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Back to School with Autism: Reading, Writing, and...Inclusion -- References

  1. White, S. W., Scahill, L., Klin, A., Koenig, K., & Volkmar, F. R. (2007). Educational placements and service use patterns of individuals with autism spectrum disorders. Journal of Autism and Developmental Disorders, 37, 1403-1412. View Abstract
  2. The Individuals with Disabilities Education Act (IDEA) is the federal law which, in the United States, guarantees a free appropriate public education to children who have specific disabilities. "Appropriate education" entails educating students with disabilities in settings with typically developing students, to the "maximum extent appropriate" to meet the needs of the student with a disability. For further information, visit the U.S. Department of Education website.
  3. This and subsequent quotes from students are taken from a study in which researchers analyzed interviews, diary entries, and drawings of 20 students with ASD attending general education secondary schools in the United Kingdom. See Humphrey, N., & Lewis, S. (2008). 'Make me normal': The views and experiences of pupils on the autism spectrum in mainstream secondary schools. Autism, 12, 23-46. View Abstract
  4. Hunt, P., & McDonnell, J. (2007). Inclusive education. In S. L. Odom, R. H. Horner, M. E. Snell, & J. Blacher (Eds.), Handbook of Developmental Disabilities (pp. 269-291). New York, NY: The Guilford Press.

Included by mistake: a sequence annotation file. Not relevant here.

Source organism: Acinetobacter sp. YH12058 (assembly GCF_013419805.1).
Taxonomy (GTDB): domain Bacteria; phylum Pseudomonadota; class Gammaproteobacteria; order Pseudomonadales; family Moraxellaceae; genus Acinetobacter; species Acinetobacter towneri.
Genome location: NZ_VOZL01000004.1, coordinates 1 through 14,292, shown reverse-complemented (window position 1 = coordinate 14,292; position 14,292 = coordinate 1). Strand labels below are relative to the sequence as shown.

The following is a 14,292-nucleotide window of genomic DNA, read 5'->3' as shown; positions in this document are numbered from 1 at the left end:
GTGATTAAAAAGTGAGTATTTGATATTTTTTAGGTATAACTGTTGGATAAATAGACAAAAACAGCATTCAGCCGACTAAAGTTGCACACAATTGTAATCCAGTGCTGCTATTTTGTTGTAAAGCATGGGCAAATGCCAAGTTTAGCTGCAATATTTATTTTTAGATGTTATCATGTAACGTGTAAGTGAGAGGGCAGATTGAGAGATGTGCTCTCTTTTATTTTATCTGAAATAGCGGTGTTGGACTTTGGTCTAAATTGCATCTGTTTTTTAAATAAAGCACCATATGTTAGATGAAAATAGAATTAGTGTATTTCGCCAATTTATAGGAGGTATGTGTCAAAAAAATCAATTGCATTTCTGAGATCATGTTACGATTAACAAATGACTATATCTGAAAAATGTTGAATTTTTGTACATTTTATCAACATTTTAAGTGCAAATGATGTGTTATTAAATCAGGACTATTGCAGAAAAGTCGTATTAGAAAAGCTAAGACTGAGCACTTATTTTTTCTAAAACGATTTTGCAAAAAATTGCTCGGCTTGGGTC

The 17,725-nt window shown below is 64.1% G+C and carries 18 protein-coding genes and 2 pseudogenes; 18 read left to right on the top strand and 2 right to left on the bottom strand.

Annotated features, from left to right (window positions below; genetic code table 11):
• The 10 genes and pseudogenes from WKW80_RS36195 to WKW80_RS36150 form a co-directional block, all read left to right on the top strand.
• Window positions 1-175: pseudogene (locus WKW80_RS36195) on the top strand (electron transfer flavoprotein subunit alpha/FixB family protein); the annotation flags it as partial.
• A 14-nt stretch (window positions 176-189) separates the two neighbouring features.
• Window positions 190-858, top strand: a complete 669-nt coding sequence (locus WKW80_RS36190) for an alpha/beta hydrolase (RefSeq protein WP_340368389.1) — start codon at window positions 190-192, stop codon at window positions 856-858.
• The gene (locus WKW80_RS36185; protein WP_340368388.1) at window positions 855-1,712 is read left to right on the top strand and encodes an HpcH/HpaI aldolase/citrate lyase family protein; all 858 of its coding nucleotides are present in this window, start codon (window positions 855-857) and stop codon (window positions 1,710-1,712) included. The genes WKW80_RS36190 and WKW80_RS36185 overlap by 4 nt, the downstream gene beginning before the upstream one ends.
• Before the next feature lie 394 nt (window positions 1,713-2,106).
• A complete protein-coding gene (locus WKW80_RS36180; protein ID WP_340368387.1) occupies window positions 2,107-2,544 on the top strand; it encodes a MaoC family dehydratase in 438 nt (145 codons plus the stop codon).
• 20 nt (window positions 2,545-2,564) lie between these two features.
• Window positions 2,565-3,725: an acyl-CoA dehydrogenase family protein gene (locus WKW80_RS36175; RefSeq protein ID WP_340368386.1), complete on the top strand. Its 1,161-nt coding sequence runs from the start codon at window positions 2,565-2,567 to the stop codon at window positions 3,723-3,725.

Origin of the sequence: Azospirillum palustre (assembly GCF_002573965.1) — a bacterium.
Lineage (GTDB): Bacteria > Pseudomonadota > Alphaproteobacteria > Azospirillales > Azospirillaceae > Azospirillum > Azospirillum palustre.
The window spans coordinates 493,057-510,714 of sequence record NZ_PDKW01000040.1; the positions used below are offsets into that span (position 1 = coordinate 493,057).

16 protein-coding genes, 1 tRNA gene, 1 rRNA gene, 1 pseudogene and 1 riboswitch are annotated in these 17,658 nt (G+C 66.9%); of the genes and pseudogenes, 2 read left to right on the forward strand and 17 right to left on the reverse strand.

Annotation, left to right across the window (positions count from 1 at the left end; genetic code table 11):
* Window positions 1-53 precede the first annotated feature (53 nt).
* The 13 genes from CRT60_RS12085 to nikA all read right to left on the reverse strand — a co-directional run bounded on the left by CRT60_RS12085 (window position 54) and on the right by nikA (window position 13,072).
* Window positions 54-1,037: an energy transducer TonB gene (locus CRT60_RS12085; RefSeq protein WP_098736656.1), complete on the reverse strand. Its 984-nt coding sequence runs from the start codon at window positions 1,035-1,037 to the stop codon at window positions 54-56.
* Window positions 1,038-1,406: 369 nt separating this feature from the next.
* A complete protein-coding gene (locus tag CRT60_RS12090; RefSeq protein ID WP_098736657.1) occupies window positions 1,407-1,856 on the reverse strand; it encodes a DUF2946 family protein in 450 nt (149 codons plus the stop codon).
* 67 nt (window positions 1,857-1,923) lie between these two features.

5. For a discussion of how these terms, as well as the term least restrictive environment, have been interpreted by the courts, visit the website of the U.S. Education Resources Information Center.
  6. Jordan, R. (2008). Autistic spectrum disorders: A challenge and a model for inclusion in education. British Journal of Special Education, 35(1), 11-15. View Abstract
  7. Hunt, P., & McDonnell, J. (2007). Inclusive education. In S. L. Odom, R. H. Horner, M. E. Snell, & J. Blacher (Eds.), Handbook of Developmental Disabilities (pp. 269-291). New York, NY: The Guilford Press.
  8. Lindsay, G. (2007). Educational psychology and the effectiveness of inclusive education/mainstreaming. British Journal of Educational Psychology, 77, 1-24. View Abstract
  9. White, S. W., Scahill, L., Klin, A., Koenig, K., & Volkmar, F. R. (2007). Educational placements and service use patterns of individuals with autism spectrum disorders. Journal of Autism and Developmental Disorders, 37, 1403-1412. View Abstract
  10. Palmer, D. S., Fuller, K., Arora, T., & Nelson, M. (2001). Taking sides: Parent views on inclusion for their children with severe disabilities. Exceptional Children, 67(4). 467-484. View Abstract
  11. Humphrey, N. (2008). Autistic spectrum and inclusion: Including pupils with autistic spectrum disorders in mainstream schools. Support for Learning, 23(1), 41-47. View Abstract
  12. Humphrey, N. (2008). Autistic spectrum and inclusion: Including pupils with autistic spectrum disorders in mainstream schools. Support for Learning, 23(1), 41-47. View Abstract
  13. Betts, S. W., Betts, D. E., & Gerber-Eckard, L. N. (2007). Asperger syndrome in the inclusive classroom: Advice and strategies for teachers. London: Jessica Kingsley Publishers.
  14. White, S. W., Scahill, L., Klin, A., Koenig, K., & Volkmar, F. R. (2007). Educational placements and service use patterns of individuals with autism spectrum disorders. Journal of Autism and Developmental Disorders, 37, 1403-1412. View Abstract
  15. Falvey, M. A., & Givner, C. C. (2005). What is an inclusive school? In R. A. Villa, J. S. Thousand (Eds.), Creating an inclusive school (pp. 1-11). Alexandria, VA: Association for Supervision and Curriculum Development.

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